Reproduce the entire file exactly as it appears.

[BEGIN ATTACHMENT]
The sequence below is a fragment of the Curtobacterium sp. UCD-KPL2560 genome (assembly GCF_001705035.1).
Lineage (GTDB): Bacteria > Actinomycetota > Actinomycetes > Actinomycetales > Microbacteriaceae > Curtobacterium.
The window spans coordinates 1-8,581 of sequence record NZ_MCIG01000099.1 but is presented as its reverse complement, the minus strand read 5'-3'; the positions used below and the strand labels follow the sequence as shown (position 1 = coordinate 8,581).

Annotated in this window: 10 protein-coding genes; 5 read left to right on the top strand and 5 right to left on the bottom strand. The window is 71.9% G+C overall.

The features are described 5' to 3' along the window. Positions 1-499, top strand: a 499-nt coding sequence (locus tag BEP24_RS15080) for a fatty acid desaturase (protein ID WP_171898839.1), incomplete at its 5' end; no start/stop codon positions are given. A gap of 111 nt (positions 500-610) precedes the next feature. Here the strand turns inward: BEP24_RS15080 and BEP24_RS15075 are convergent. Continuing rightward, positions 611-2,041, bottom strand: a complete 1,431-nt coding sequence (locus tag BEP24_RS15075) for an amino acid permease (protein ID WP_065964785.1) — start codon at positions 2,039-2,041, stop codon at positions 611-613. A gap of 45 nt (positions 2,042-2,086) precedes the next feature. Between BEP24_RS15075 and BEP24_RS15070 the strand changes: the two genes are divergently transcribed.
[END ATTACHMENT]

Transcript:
The sequence below is a fragment of the Curtobacterium sp. UCD-KPL2560 genome (assembly GCF_001705035.1).
Lineage (GTDB): Bacteria > Actinomycetota > Actinomycetes > Actinomycetales > Microbacteriaceae > Curtobacterium.
The window spans coordinates 1-8,581 of sequence record NZ_MCIG01000099.1 but is presented as its reverse complement, the minus strand read 5'-3'; the positions used below and the strand labels follow the sequence as shown (position 1 = coordinate 8,581).

Annotated in this window: 10 protein-coding genes; 5 read left to right on the top strand and 5 right to left on the bottom strand. The window is 71.9% G+C overall.

The features are described 5' to 3' along the window. Positions 1-499, top strand: a 499-nt coding sequence (locus tag BEP24_RS15080) for a fatty acid desaturase (protein ID WP_171898839.1), incomplete at its 5' end; no start/stop codon positions are given. A gap of 111 nt (positions 500-610) precedes the next feature. Here the strand turns inward: BEP24_RS15080 and BEP24_RS15075 are convergent. Continuing rightward, positions 611-2,041, bottom strand: a complete 1,431-nt coding sequence (locus tag BEP24_RS15075) for an amino acid permease (protein ID WP_065964785.1) — start codon at positions 2,039-2,041, stop codon at positions 611-613. A gap of 45 nt (positions 2,042-2,086) precedes the next feature. Between BEP24_RS15075 and BEP24_RS15070 the strand changes: the two genes are divergently transcribed.